Take a guy like me for example...(your average Tennessee hillbilly)

I don't wear "business clothes", I don't own anything that even slightly resembles a suit, couldn't tie a tie if I owned one...I wear work clothes (mostly Carhartt pants, T-shirts, camo cap, etc.), even my "good" clothes are work clothes (relatively new versions of the previously mentioned attire).

I'm not always super clean cut...I am a truck driver, and I HATE shaving, I've been known to be a little "rough around the edges"...

The question...

What type of stereotype would you pin on me if you saw me carrying openly?

yeti
October 24, 2010, 02:59 AM
What type of stereotype would you pin on me if you saw me carrying openly?


You would look like another local and wouldn't cause so much as a raised eyebrow, at least around here.

Ridgerunner665
October 24, 2010, 03:04 AM
Yeti I wasn't expecting that...LOL...but its good to know.

I have and do open carry at times (only near home, where I am well known)...I was just curious what kind of responses I'd get about it on here.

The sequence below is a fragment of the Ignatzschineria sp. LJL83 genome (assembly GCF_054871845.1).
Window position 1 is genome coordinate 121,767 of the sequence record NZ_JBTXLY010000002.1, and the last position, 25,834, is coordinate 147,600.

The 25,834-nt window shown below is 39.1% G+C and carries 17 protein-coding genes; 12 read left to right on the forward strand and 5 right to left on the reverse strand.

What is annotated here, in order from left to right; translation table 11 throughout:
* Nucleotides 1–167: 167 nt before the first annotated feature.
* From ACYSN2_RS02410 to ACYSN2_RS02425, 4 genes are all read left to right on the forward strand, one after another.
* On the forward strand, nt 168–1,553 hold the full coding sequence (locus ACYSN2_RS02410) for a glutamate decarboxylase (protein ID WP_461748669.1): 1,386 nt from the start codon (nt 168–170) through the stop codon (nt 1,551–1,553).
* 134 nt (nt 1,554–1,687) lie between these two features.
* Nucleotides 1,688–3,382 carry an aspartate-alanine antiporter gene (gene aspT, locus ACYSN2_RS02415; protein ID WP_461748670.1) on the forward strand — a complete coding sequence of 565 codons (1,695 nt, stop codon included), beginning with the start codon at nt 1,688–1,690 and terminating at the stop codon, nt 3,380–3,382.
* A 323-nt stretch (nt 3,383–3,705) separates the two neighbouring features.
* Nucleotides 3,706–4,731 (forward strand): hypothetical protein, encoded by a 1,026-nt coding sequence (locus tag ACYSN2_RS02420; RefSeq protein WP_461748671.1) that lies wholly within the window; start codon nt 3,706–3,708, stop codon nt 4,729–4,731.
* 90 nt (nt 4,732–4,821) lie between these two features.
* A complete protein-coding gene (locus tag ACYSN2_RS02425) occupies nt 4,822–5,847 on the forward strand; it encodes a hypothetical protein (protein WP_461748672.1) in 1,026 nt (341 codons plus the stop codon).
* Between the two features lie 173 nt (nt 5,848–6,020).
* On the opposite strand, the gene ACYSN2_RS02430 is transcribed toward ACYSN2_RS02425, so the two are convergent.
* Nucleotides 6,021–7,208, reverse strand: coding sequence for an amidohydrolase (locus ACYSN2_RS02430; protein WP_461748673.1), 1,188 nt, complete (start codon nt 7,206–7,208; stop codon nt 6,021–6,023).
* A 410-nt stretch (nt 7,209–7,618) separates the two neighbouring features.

sixgunner455
October 24, 2010, 03:26 AM
I agree.

Shaving sucks.

stickhauler
October 24, 2010, 03:47 AM
I think CC in the wrong way can look more suspicious and draw more attention than OC. By "wrong way" I mean you are CC with a tight shirt on where the outline of a gun is evident or a short shirt that rides up and exposes a portin of the gun.

I think it gives the impression as if you are trying to hide a gun, and that raises eyebrows. "Look, he's got a gun under that shirt".

Compare that scenario to a middle class guy, shaved, well groomed, dressed in casual business attire, OC on the hip. In my opinion CC would look more suspicious.


Well, I think a person who makes a statement such as the above is suspicious. I think it implies a person who chooses to conceal carry a firearm is too ignorant to figure out how to actually conceal a firearm without making it be known to everyone around them. It also tries to foist off the assumption that all open carry people do so dressed to appear as if they're a cop or some how authorized by police to carry openly, as if they're on "official duty" as opposed to the idiot who never tried to conceal who is quite obviously a criminal and "up to something."

Yet another open carry advocate who is trying to push an agenda by making claims his side of the argument is the logical choice while claiming concealed carry people "appear suspicious" because they're unable to figure out simple concepts.